Defense Bill Recognizes Custodial Rights of Military Parents
January 31, 2008 – Washington, DC – A bill signed into effect this week by President Bush provides protection for child custody arrangements of deployed military parents. Its implementation reaffirms the rights of military parents and acknowledges the government’s support of these families.
The 2008 Defense Authorization Bill amends the Servicemembers Civil Relief Act to prohibit courts from permanently modifying the custody arrangement for a child that existed upon the date of the service member’s deployment. While temporary arrangements may be made for the period of deployment, no court may consider the absence of the service member by reason of that deployment in determining the best interest of the child.
“With more of our service men and women deploying for their second or third tours overseas, this act provides the protection and government backing necessary for them to focus on the task at hand,” said Greg T. Rinckey, a former Army JAG Attorney who concentrates his practice in military and family law at Tully Rinckey PLLC. “The amendment could mark a significant turning point in the cases involving military personnel who have lost their children as a result of serving our country.”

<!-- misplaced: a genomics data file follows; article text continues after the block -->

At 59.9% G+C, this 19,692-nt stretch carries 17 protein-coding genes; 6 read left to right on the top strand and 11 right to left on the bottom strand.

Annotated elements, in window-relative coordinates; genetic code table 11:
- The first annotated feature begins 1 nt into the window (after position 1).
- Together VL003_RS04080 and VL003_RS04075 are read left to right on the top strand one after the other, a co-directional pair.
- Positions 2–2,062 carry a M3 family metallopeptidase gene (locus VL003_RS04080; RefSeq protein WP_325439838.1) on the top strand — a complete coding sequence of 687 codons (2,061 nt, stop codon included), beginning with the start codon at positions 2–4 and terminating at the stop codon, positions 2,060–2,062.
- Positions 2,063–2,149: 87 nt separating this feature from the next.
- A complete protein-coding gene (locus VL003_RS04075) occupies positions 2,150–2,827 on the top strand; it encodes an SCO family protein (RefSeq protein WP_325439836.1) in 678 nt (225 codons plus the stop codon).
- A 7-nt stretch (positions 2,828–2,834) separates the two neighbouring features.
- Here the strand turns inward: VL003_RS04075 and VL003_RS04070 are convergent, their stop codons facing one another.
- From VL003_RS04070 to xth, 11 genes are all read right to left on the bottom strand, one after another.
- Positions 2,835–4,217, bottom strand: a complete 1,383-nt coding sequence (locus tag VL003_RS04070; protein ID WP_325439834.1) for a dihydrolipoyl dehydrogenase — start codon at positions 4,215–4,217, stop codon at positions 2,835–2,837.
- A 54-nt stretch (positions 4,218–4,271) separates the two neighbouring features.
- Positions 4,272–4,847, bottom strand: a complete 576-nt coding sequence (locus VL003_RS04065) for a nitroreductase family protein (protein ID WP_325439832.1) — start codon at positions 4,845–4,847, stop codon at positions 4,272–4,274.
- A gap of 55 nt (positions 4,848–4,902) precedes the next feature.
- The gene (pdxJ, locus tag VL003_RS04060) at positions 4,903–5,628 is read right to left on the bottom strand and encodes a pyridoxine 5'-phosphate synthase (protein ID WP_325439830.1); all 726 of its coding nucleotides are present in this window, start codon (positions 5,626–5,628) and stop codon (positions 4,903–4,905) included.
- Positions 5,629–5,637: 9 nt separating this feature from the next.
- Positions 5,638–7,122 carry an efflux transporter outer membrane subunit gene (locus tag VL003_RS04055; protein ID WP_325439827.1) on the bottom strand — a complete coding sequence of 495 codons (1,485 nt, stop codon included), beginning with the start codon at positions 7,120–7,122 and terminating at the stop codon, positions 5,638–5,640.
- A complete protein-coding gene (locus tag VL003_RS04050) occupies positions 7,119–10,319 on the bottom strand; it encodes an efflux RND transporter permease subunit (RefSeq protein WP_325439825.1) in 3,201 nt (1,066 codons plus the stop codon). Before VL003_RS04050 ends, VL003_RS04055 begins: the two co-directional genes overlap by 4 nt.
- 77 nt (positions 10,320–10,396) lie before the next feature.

One such case involves Tanya Towne, a member of the New York Army National Guard who was stripped of custody of her son after deploying to Iraq in 2004.
“While the bill may not affect the outcome of Ms. Towne’s case, the attention which she and others with cases like hers have generated caused a positive rippling effect, resulting in the inclusion of this amendment,” said Rinckey. “Future military parents who face deployment will be able to rest easy knowing their children will not be taken away because of their service.”